Corona Capital is a column updated throughout the day by Breakingviews columnists around the world with short, sharp pandemic-related insights.
– Home Depot’s winter bliss
No place like home. Winter will be good for Home Depot. The do-it-yourself retailer said on Tuesday that demand for tools and building materials stoked by lockdowns is not abating. In the summer, consumers stocked up on patio furniture, installed pools and outdoor kitchens. Sales for the third quarter rose 23% year-over-year to $34 billion. With no place to go as the weather gets colder, people will turn to improve the inside of their house.
It’s not just the consumer sector, Home Depot is bullish on sales to contractors and the like, too. On Monday it agreed to acquire HD Supply for $8 billion, a company that caters to multifamily and hospitality operators. In 2007, the $300 billion chain offloaded the commercial sales division to a group of private equity firms including Bain Capital for $8.5 billion. The most recent transaction signals there is plenty of room for improvement even when the pandemic fades. (By Jennifer Saba)
Full bull. Western economies may be grappling with a second Covid-19 wave while U.S. President Donald Trump refuses to concede defeat, but that hasn’t dampened fund managers’ spirits. Bank of America’s latest monthly survey shows the asset management industry at its most optimistic so far this year. Hopes of a swift vaccine rollout have prompted funds to shrink average cash balances to 4.1% of their assets, below the level in January before the pandemic struck. Expectations for growth in economic output and corporate earnings are at a 20-year high.
It’s a sharp reversal from the middle of the year when gloom about the pandemic prevailed. The upswing has prompted BofA strategists to urge caution in the coming weeks, though. They reckon sentiment is close to “full bull”, where any setback could trigger a renewed selloff. (By Peter Thal Larsen)
Flexible frenemy. America’s credit-card crisis is the pandemic side-effect that didn’t happen, at least so far. Data this week from companies ranging from Citigroup to Synchrony Financial showed that delinquencies across the industry are close to record lows. For the six main listed credit-card issuers, so-called “net charge-offs” for debt deemed uncollectable are at their lowest level in more than four years, according to Morgan Stanley analysts. Forbearance programs, and government assistance for stricken consumers, have both played a part.
For JPMorgan, Bank of America, and their plastic-pushing peers, that’s good and bad. It’s helpful when customers aren’t defaulting. But at the same time, consumers are less inclined to spend on the never-never, which suppresses future credit-card earnings. Total card loans held by U.S. banks fell around 12%, or over $100 billion, between March and the end of October, according to Federal Reserve data. Credit cards are one of the most profitable parts of retail banking, so a crisis-induced outbreak of financial caution is, to say the least, bittersweet. (By John Foley)
Up in smoke. Big Tobacco is reaping the benefits of a captive customer base. Imperial Brands said on Tuesday that 2020 revenue was boosted by a fall in illegal cigarette sales and smuggling. Chief Executive Stefan Bomhard delivered nearly 8 billion pounds of adjusted group revenue for the 12 months ending Sept. 30, up 0.8% from the previous year. The 13 billion pound cigarette maker’s share price rose over 3%.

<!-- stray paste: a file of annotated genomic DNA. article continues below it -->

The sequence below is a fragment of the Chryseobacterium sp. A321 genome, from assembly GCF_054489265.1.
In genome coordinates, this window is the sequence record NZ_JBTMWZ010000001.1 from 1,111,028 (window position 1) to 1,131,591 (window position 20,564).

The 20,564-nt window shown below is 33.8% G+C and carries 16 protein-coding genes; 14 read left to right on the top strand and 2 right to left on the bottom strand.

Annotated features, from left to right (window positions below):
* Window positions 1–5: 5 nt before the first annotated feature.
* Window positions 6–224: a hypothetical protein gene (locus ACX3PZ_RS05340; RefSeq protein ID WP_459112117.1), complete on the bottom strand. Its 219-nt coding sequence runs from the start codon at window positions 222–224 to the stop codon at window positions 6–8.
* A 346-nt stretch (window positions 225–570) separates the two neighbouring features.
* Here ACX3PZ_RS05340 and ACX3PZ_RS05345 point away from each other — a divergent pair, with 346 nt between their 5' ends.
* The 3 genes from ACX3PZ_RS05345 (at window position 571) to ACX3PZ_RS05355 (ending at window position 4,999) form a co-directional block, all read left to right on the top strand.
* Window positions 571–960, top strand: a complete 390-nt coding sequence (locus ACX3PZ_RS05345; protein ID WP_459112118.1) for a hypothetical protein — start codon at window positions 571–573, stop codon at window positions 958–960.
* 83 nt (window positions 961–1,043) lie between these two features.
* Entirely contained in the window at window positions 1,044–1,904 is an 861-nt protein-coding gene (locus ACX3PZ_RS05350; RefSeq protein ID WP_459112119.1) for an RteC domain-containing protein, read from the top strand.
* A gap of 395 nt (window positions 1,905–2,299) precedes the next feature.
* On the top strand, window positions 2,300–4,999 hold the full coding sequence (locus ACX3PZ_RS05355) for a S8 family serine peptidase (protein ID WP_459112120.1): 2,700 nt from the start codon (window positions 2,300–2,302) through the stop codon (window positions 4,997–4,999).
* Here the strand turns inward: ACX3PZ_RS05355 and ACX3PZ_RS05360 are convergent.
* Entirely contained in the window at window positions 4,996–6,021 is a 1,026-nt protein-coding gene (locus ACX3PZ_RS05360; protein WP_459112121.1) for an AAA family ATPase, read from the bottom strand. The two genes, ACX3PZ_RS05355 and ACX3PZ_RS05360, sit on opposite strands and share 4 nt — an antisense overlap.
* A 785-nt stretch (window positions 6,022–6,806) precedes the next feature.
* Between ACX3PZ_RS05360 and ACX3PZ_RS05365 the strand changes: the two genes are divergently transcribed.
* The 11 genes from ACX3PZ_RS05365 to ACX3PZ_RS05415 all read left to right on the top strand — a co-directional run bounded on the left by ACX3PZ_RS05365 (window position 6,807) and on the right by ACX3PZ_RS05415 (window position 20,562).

The boost may not last. Although Imperial Brands expects better profits in 2021, a vaccine and an end to lockdowns are likely to mean fewer days working at home, where people can smoke more easily. A return to normal could also revive the cigarette black market. Bomhard is revealing plans to tackle the problem at an investor day on Jan 27. But with e-cigarette sales down and fewer opportunities for smokers to light up, 2020’s win may just be a puff of smoke. (By Aimee Donnellan)
Bad timing. Charity seems to begin at home for the British government. Prime Minister Boris Johnson is considering a temporary cut to overseas aid spending, to 0.5% of gross national income from 0.7%, to help strained public finances, the Times newspaper reported on Monday. True, the cost of mitigating the economic damage of Covid-19 has pushed public debt above 2 trillion pounds, or nearly 104% of GDP. And as finance minister Rishi Sunak pointed out earlier this month, Britain will have to reduce its structural deficit overtime to bring borrowing back to sustainable levels.
But the cut would come at the worst possible time for the poorer economies that benefit from such aid, many of whom have far less fiscal and monetary wiggle-room than their developed peers to stimulate activity. Johnson said in 2018, before he became prime minister, that the international aid budget should focus on national priorities. On this issue, he seems to be sticking to its word. (By Swaha Pattanaik)
Tip top. Baidu is seeking diversification. China’s $50 billion search engine operator on Monday said it will buy a local live-streaming app, YY Live, for $3.6 billion. The business relies on legions of fans tipping video stars with virtual gifts, of which the host platforms take a cut. YY’s sales hit $1.8 billion last year.
China’s recovery from Covid-19 helped Baidu report a rise in advertising revenue in the third quarter, but the business remains under pressure from e-commerce and other more exciting apps. Competition in video-streaming, though, is intensifying. Rivals are raising capital, including Kuaishou Technology, which is eyeing a mooted $5 billion Hong Kong offering. Its prospectus cites forecasts of slowing annual growth in virtual gift sales, from over 100% in the last five years to just 20%. Diversification is smart, so long as the new business offers more than another ailing revenue stream. (By Jennifer Hughes)